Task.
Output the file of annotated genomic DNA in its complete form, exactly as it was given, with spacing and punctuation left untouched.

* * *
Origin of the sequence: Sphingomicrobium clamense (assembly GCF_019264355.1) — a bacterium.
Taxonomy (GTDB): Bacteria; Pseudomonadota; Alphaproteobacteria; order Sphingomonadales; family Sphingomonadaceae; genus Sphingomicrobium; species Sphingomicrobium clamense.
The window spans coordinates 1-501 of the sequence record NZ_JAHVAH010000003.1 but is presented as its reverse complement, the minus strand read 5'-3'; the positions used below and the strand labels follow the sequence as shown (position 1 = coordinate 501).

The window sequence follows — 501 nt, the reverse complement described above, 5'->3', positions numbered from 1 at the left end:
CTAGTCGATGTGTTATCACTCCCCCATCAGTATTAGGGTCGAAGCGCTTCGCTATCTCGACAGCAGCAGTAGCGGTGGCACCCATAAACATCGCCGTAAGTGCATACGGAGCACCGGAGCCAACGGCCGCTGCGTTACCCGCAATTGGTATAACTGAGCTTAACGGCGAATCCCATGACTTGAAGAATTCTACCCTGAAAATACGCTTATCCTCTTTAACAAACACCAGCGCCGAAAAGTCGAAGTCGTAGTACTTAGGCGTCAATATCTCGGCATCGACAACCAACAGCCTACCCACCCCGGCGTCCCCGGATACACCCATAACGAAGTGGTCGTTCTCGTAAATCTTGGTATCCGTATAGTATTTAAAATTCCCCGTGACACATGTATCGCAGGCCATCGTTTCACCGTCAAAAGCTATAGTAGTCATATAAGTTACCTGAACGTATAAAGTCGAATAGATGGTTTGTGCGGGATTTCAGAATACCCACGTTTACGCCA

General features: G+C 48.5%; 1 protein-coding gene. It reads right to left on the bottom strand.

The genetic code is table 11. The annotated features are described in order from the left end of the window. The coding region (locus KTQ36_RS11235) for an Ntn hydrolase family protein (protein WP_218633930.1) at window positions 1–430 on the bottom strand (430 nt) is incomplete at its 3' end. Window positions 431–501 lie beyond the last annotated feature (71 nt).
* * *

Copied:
Origin of the sequence: Sphingomicrobium clamense (assembly GCF_019264355.1) — a bacterium.
Taxonomy (GTDB): Bacteria; Pseudomonadota; Alphaproteobacteria; order Sphingomonadales; family Sphingomonadaceae; genus Sphingomicrobium; species Sphingomicrobium clamense.
The window spans coordinates 1-501 of the sequence record NZ_JAHVAH010000003.1 but is presented as its reverse complement, the minus strand read 5'-3'; the positions used below and the strand labels follow the sequence as shown (position 1 = coordinate 501).

The window sequence follows — 501 nt, the reverse complement described above, 5'->3', positions numbered from 1 at the left end:
CTAGTCGATGTGTTATCACTCCCCCATCAGTATTAGGGTCGAAGCGCTTCGCTATCTCGACAGCAGCAGTAGCGGTGGCACCCATAAACATCGCCGTAAGTGCATACGGAGCACCGGAGCCAACGGCCGCTGCGTTACCCGCAATTGGTATAACTGAGCTTAACGGCGAATCCCATGACTTGAAGAATTCTACCCTGAAAATACGCTTATCCTCTTTAACAAACACCAGCGCCGAAAAGTCGAAGTCGTAGTACTTAGGCGTCAATATCTCGGCATCGACAACCAACAGCCTACCCACCCCGGCGTCCCCGGATACACCCATAACGAAGTGGTCGTTCTCGTAAATCTTGGTATCCGTATAGTATTTAAAATTCCCCGTGACACATGTATCGCAGGCCATCGTTTCACCGTCAAAAGCTATAGTAGTCATATAAGTTACCTGAACGTATAAAGTCGAATAGATGGTTTGTGCGGGATTTCAGAATACCCACGTTTACGCCA

General features: G+C 48.5%; 1 protein-coding gene. It reads right to left on the bottom strand.

The genetic code is table 11. The annotated features are described in order from the left end of the window. The coding region (locus KTQ36_RS11235) for an Ntn hydrolase family protein (protein WP_218633930.1) at window positions 1–430 on the bottom strand (430 nt) is incomplete at its 3' end. Window positions 431–501 lie beyond the last annotated feature (71 nt).